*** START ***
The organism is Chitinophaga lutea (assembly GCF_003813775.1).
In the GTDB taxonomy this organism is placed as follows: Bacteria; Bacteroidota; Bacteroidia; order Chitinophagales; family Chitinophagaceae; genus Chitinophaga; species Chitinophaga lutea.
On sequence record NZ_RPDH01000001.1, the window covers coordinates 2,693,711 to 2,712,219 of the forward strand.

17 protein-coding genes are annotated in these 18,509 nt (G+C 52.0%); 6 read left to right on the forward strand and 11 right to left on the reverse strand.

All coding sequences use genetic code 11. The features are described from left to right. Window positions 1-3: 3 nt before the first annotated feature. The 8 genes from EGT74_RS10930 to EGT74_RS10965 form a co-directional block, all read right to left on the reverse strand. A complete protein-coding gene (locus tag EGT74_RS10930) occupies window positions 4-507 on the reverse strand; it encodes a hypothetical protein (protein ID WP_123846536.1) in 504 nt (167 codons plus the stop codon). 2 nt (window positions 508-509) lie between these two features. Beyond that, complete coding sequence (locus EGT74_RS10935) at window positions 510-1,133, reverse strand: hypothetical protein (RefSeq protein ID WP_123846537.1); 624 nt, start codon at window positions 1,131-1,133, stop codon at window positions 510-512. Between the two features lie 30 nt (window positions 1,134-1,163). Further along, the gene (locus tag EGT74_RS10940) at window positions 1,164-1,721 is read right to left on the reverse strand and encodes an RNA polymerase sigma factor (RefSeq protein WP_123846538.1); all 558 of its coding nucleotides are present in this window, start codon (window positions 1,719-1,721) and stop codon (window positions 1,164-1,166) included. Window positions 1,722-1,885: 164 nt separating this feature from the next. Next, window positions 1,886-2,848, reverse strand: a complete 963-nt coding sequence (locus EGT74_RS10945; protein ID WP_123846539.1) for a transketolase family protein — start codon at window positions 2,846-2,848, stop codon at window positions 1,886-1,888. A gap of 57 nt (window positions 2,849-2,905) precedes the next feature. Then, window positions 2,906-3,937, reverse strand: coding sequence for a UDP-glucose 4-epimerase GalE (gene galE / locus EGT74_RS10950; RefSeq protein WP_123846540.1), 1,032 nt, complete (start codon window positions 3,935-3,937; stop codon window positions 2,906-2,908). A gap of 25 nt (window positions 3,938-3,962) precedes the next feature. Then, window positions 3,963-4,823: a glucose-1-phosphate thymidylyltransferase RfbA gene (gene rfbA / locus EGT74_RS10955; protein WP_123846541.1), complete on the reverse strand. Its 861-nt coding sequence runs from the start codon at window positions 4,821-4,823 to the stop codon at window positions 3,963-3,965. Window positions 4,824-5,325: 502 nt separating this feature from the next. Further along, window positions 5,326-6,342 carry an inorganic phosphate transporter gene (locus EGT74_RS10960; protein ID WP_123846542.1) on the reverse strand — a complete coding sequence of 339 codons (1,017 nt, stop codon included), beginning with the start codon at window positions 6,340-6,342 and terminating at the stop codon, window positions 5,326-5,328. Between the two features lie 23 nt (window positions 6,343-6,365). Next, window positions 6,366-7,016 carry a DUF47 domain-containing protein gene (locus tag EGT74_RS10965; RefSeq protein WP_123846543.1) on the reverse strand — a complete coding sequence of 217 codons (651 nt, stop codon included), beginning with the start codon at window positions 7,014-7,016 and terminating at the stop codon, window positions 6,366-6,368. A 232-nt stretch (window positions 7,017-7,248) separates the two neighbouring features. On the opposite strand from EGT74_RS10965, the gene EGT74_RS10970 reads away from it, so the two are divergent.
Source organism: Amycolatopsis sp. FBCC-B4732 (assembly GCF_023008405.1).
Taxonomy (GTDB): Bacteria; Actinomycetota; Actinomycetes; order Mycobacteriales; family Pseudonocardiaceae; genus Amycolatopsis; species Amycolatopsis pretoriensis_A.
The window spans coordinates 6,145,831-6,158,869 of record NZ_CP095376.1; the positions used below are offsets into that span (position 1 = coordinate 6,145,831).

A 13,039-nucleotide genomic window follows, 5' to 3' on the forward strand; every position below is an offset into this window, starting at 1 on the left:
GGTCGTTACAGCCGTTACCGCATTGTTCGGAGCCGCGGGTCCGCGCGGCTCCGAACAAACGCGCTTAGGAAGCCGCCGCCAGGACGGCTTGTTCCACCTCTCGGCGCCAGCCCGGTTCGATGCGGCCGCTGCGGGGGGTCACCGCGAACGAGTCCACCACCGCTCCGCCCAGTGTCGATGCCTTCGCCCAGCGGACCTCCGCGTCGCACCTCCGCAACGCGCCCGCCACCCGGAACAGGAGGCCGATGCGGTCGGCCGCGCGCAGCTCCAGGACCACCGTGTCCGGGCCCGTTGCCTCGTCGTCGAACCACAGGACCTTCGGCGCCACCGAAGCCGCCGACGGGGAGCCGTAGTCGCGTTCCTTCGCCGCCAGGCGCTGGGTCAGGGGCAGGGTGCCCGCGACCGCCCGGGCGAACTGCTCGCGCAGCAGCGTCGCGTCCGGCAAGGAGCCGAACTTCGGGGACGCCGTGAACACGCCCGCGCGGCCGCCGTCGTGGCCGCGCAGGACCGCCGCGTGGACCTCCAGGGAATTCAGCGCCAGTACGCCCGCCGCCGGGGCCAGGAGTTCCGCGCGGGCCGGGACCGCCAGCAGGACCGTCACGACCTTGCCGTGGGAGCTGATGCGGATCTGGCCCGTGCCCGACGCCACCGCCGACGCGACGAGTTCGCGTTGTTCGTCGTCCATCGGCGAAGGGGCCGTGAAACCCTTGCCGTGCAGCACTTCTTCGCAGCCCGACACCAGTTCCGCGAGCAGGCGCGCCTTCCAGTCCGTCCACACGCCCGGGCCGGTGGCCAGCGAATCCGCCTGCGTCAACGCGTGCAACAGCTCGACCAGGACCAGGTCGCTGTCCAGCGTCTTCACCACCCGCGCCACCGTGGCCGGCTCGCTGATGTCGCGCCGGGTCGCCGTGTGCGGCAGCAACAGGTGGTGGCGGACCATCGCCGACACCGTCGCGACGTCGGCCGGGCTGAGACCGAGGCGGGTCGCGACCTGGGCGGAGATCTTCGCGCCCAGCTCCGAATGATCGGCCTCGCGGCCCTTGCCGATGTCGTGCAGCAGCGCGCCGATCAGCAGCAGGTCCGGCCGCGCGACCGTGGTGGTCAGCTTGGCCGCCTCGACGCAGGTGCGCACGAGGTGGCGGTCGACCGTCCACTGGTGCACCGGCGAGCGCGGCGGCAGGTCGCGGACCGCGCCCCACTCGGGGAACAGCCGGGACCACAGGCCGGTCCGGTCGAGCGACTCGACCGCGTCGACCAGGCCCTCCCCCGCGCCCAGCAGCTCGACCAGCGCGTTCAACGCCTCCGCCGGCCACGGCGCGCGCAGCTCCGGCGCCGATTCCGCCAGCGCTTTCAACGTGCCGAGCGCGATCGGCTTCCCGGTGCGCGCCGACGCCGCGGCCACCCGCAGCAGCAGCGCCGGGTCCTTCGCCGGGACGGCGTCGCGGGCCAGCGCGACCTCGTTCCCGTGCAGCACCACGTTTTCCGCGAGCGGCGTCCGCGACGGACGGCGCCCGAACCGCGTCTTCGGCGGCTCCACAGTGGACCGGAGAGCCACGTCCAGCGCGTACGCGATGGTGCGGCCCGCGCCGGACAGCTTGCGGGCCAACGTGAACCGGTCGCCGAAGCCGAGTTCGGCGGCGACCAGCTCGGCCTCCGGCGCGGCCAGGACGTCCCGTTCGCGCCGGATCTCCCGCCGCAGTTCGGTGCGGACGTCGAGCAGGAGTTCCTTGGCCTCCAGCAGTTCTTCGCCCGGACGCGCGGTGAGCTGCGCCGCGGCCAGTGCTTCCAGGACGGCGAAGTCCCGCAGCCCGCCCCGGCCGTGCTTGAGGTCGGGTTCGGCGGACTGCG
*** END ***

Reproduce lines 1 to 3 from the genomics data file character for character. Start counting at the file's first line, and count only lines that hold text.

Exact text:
The organism is Chitinophaga lutea (assembly GCF_003813775.1).
In the GTDB taxonomy this organism is placed as follows: Bacteria; Bacteroidota; Bacteroidia; order Chitinophagales; family Chitinophagaceae; genus Chitinophaga; species Chitinophaga lutea.
On sequence record NZ_RPDH01000001.1, the window covers coordinates 2,693,711 to 2,712,219 of the forward strand.